Sunday, June 27, 2010

Summer 2010

Well it's another hot DRY day on the's been a while since we've had time to blog!
Rain showers have been very few and far between, every year I always say next year will be better. We received a lot of rain during the winter months but when the temps started rising the rain stopped. I think everyone around us has received rain, we've just received a few sprinkles.
Temp's have been extreme this summer with heat indexes over 110.
But we still have faith. Faith that we will receive our share of rain!

Our animals are as miserable as we are. Even the dogs stay on the porch close to the water bowl. The cows grazing times have changed to late late afternoon and early evening and they are back in the shade by 9 in the morning. Of course the pigs don't seem to care as long has they have water in the water hole to lounge around in. The garden is doing well, of course we have to water, I don't think the plants fare as well without rain water though.

I know that the rain will come always does...

But all in all everything is still happy and still glad to be in the game!

Tuesday, March 16, 2010

Cold, hard winter

This winter has been one of the hardest on the farm that I can recall. We had rain, sleet and snow, as did much of Georgia and the nation. Every time we thought winter was going to give us a break, it got a little colder.

Some of the cattle farms in Wilkes County lost calves this winter. We were very fortunate this winter. We didn't loose any calves to the cold.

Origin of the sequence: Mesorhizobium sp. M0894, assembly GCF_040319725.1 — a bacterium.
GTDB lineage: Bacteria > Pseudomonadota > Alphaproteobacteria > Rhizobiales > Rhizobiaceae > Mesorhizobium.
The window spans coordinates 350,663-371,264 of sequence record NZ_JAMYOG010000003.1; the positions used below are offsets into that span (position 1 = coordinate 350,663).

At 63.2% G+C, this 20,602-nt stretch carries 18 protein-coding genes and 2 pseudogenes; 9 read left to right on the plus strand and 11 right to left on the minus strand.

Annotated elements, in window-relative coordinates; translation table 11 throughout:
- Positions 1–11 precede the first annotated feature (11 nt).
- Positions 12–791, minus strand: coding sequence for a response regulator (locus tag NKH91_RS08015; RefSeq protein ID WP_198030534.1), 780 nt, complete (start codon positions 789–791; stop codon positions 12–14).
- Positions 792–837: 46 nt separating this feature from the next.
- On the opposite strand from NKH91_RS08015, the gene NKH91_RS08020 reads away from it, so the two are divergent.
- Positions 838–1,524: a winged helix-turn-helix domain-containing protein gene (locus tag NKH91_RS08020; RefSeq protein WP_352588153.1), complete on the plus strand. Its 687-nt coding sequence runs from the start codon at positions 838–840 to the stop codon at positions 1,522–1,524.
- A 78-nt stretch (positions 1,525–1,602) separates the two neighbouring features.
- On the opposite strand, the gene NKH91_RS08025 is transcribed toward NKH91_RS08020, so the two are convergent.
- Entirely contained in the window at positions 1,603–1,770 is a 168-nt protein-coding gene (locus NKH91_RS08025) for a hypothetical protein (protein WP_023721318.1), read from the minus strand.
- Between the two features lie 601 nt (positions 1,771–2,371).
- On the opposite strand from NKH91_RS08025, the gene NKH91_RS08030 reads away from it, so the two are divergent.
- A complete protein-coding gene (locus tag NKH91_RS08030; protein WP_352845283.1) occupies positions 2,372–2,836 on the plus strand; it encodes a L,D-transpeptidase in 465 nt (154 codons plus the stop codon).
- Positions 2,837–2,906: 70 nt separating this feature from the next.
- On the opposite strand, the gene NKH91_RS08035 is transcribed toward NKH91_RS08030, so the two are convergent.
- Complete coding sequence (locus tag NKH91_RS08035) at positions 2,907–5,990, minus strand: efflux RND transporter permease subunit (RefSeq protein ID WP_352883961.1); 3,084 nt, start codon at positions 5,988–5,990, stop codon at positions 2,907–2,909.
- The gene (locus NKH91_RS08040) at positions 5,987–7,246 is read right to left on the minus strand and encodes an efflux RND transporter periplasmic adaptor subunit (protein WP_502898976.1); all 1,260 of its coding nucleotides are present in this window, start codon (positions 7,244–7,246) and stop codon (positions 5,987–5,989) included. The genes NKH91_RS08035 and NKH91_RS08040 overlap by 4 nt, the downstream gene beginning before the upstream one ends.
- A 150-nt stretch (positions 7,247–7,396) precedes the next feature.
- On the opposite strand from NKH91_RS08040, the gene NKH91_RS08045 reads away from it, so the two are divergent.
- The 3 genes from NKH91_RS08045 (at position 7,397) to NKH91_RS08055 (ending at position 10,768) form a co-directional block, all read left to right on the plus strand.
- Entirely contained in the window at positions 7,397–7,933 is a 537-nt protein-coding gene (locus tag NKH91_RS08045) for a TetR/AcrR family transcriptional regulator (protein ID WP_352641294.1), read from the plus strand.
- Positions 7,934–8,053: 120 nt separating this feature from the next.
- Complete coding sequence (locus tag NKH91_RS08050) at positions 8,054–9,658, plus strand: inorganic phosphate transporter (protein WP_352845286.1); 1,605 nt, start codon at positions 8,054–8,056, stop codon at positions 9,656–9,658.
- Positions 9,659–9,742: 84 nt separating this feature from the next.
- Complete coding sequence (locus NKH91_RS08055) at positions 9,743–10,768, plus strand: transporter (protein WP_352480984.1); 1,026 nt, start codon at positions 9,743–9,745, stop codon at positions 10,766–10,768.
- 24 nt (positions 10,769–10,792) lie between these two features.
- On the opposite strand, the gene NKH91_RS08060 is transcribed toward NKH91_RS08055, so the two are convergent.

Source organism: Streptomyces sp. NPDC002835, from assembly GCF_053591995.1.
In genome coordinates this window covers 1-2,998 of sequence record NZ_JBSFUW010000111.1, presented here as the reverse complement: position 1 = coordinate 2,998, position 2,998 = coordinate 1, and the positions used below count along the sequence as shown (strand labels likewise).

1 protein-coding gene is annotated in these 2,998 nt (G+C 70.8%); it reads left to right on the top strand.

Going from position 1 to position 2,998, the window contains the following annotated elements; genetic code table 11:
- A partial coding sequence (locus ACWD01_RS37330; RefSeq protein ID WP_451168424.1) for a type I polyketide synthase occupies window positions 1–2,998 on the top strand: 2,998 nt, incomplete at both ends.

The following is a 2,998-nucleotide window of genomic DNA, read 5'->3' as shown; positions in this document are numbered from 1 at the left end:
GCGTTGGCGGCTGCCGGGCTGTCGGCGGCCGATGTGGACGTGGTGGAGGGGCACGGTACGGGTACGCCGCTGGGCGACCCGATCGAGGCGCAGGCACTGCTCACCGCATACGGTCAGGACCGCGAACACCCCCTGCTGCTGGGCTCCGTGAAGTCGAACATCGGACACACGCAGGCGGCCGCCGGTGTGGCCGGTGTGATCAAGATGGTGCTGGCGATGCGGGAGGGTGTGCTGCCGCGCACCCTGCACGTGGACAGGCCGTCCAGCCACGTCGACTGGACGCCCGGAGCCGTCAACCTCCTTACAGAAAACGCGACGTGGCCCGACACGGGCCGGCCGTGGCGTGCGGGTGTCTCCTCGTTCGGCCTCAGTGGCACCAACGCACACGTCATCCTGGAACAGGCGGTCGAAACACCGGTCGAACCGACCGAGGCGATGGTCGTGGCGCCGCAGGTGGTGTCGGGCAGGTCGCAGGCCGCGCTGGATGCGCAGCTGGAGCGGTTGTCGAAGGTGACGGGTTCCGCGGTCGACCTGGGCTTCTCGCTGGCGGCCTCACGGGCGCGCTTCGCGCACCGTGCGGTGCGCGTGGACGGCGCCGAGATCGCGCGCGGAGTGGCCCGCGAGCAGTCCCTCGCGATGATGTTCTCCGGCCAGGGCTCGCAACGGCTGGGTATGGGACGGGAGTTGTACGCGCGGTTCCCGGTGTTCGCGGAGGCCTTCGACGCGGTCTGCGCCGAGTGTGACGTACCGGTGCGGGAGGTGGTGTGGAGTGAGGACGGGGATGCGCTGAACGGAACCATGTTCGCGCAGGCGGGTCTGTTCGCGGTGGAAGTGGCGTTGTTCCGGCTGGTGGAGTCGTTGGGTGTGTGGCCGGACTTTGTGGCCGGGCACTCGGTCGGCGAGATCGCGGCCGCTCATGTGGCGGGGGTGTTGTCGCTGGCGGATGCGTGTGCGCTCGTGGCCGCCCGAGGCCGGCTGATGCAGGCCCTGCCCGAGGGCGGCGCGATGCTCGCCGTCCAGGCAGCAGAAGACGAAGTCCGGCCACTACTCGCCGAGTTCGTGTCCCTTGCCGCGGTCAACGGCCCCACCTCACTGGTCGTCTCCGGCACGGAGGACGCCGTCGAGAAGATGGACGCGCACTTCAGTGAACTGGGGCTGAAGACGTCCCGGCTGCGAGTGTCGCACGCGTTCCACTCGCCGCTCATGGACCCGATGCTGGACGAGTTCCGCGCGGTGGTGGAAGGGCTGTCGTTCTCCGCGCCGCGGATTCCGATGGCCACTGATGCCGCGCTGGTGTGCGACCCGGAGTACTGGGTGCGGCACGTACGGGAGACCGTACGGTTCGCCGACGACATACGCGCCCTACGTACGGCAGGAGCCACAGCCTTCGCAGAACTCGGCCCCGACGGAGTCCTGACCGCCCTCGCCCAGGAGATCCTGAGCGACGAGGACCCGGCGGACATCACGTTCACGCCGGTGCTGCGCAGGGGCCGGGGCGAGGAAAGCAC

Team Tink braved the cold and went to the Decatur Farmers Market in spite of it all. A big thank you to those that came out to support us during the winter months. Hopefully the markets will pick up in spring.

I'm glad to know that, fingers crossed, the winter is almost over. I know there are a few more cold days left. However, there's comfort knowing that green grass is in the near future.

Spring is in the air!

It has been a long, hard winter. This winter left us with lots of rain, sleet and snow. Which meant a lot of cold market days and little, to no grass.

I sure am glad that it's starting to warm up and things are starting to turn green. I love spring. Spring to me means life. It's when animals, trees and plants come back to life after being dormant for the winter. Plus, it means green grass and warmer weather! Those two things make cows and Team Tink happy.

However, spring also means pollen. Lots and lots of yellow pollen. Pollen means allergies and allergies mean sneezing. Yikes! Oh well, I'll take the pollen and sneezing over freezing temperatures any day. You won't find me complaining about much of anything after surviving a cold, bitter winter. I'm just glad the farm isn't any further north.

Saturday, December 19, 2009

Water, water everywhere!

In years past, Lucky7W has endured one drought after another. 2009 has not been one of those years. This year has been a very wet one, especially the past few months.

The picture was taken during the fall when we received several days of rain. This area is beside our driveway, the shop butts up to it as well. No, it's not a pond. It just retains water after several inches.

As farmers, our family loves to see rain coming. Especially if it's followed by some warm, sunny weather...perfect for growing grass. However, the past few months have been so wet and dreary that things aren't growing as well as they should.

For instance, we planted a small garden. The garden didn't get planted as early as it should have. Due, in part, to the wet weather and ground. Now that it's been planted for months, the growth hasn't been substantial.